…as COVID-19 pandemic, economic slowdown bite hard
Many businesses were hit by the COVID-19 pandemic and Republic Bank, while it was able to turn out a profit, has seen a reduction in that profit of over US$100 million or 42 per cent, compared to last year.
According to a statement from the bank’s Chairman, Vincent Pereira, the total profit of US$134.9 million was recorded for the year ended September 30, 2020. This sum is, however, a 42.8 per cent reduction in the US$235.9 million profit reported last year.
This year’s profit represents a decrease of US$101 million. Pereira cited the effects of the COVID-19 pandemic, which he explained resulted in decreased economic activity, reduced opportunities to charge interest and the fact that the bank would have had to waive fees and commissions under various Government-imposed initiatives.
According to Pereira, the decrease is also attributable to “increased provisioning to cover potential future losses on the loan and investments portfolios, and impairment of the remaining goodwill held in our Barbados subsidiary.”
As of September, the bank’s total asset is US$15.5 billion, which is a 19.2 per cent or US$2.5 billion increase from the previous year. The total dividend is US$65.6 million, which he noted is a 40 per cent decrease.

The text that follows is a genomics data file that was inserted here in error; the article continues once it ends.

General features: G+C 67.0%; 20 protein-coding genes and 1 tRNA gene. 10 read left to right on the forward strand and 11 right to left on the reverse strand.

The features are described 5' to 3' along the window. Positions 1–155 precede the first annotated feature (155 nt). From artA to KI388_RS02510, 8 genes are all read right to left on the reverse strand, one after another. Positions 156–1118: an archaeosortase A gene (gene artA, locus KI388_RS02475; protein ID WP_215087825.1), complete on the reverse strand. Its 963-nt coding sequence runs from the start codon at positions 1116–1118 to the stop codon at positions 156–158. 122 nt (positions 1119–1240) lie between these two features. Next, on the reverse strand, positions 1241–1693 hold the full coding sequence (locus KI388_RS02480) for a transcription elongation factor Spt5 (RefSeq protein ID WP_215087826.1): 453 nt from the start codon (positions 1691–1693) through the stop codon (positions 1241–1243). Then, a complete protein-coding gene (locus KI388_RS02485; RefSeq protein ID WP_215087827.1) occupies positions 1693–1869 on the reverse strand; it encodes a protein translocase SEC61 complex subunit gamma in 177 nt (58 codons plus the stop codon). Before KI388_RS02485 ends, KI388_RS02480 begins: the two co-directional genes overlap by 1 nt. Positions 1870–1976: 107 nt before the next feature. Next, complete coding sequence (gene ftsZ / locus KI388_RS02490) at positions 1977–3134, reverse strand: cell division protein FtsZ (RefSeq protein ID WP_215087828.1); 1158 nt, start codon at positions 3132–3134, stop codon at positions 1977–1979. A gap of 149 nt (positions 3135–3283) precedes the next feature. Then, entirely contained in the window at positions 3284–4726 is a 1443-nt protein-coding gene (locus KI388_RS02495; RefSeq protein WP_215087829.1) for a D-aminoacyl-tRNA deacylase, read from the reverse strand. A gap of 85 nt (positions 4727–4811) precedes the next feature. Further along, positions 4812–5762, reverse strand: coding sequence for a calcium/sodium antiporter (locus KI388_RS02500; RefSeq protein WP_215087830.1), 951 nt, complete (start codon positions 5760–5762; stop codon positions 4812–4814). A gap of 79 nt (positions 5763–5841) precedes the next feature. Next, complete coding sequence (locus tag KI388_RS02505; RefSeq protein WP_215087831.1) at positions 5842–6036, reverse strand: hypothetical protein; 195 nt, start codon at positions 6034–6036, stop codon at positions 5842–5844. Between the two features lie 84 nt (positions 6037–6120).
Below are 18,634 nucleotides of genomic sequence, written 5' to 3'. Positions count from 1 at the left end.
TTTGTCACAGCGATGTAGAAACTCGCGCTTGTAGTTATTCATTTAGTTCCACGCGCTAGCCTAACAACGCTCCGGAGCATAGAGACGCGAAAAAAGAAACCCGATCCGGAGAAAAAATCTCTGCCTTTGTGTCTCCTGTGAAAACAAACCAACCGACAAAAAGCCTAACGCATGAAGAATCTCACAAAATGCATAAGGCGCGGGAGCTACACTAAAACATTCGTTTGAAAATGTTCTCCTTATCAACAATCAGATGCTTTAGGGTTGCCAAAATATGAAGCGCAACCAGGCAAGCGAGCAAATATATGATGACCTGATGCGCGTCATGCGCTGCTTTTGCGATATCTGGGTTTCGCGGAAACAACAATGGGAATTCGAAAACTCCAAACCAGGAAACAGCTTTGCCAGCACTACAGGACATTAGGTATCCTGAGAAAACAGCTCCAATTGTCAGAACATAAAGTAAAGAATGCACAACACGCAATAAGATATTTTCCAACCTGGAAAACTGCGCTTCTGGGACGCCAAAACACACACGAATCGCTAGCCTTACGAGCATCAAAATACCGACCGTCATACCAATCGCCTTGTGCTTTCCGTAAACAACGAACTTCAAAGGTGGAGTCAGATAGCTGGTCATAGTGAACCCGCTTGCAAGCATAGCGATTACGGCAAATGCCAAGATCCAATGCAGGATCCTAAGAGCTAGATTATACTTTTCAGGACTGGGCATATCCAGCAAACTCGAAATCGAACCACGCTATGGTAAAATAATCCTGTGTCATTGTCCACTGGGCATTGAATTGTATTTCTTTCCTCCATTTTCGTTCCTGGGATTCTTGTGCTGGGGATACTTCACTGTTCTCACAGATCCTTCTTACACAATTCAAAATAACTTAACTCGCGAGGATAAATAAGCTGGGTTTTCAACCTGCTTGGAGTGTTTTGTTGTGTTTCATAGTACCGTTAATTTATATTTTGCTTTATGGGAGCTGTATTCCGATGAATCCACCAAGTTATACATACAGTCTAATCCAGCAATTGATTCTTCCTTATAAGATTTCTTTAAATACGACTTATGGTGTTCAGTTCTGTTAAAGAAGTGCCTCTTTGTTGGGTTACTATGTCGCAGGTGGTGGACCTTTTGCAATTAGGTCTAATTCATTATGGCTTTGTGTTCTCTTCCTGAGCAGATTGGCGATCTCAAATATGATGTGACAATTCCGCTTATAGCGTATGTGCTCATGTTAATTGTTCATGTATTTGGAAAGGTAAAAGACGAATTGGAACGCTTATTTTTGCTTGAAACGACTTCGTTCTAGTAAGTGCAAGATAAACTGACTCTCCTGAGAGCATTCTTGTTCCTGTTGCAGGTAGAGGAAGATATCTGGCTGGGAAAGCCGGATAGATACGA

“The combination of this dividend and the increase in the share price of US$3.01 during the year, equates to a total shareholder return for the year of 18.5%. The final dividend will be paid on December 1, 2020 to all shareholders of record on November 18, 2020.
“While there continues to be uncertainty over the future direction and duration of the COVID 19 pandemic, we are confident that the Group’s strong capital base, diverse geographic footprint and robust governance culture leaves it well-positioned to support the recovery efforts of the economies within which we operate.”
Moreover, the Chairman pledged that the bank would remain responsive to the evolving needs of customers and clients, while providing safe working conditions for its employees and support for the community.
When COVID first arrived in Guyana earlier this year, the former A Partnership for National Unity/Alliance For Change (APNU/AFC) Government had taken steps ranging from closing its borders to mandating that only essential businesses open their doors.
Many have felt the effects of COVID-19 on an economic level, with businesses closing their doors, layoffs and a slowdown in the circulation of money. This was compounded by the political paralysis Guyana found itself in from the elections in March 2020 until Dr Ali was sworn in on August 2, as the previous Government refused to concede defeat.
Guyana’s Government has already taken steps to reopen its economy with a relaxed curfew of 10:30 pm to 4 am and the approval for businesses like restaurants and gyms to operate in a restricted manner. Moreover, the country has reopened its international airports – with a number of scheduled flights weekly.